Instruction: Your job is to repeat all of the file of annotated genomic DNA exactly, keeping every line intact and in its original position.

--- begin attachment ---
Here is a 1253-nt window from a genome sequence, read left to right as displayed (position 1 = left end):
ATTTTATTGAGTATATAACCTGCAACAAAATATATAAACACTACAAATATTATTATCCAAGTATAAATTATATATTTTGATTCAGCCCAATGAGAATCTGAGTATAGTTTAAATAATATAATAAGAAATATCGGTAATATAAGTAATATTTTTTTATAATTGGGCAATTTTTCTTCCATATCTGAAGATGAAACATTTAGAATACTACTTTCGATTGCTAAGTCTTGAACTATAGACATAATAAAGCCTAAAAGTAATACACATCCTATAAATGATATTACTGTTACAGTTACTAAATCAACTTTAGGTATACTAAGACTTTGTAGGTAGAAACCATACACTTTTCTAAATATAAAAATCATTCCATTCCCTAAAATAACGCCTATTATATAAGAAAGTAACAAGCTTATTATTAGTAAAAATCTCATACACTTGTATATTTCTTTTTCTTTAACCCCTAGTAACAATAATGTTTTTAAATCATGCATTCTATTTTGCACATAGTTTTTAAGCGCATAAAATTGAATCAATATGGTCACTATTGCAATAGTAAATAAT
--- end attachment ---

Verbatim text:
Here is a 1253-nt window from a genome sequence, read left to right as displayed (position 1 = left end):
ATTTTATTGAGTATATAACCTGCAACAAAATATATAAACACTACAAATATTATTATCCAAGTATAAATTATATATTTTGATTCAGCCCAATGAGAATCTGAGTATAGTTTAAATAATATAATAAGAAATATCGGTAATATAAGTAATATTTTTTTATAATTGGGCAATTTTTCTTCCATATCTGAAGATGAAACATTTAGAATACTACTTTCGATTGCTAAGTCTTGAACTATAGACATAATAAAGCCTAAAAGTAATACACATCCTATAAATGATATTACTGTTACAGTTACTAAATCAACTTTAGGTATACTAAGACTTTGTAGGTAGAAACCATACACTTTTCTAAATATAAAAATCATTCCATTCCCTAAAATAACGCCTATTATATAAGAAAGTAACAAGCTTATTATTAGTAAAAATCTCATACACTTGTATATTTCTTTTTCTTTAACCCCTAGTAACAATAATGTTTTTAAATCATGCATTCTATTTTGCACATAGTTTTTAAGCGCATAAAATTGAATCAATATGGTCACTATTGCAATAGTAAATAAT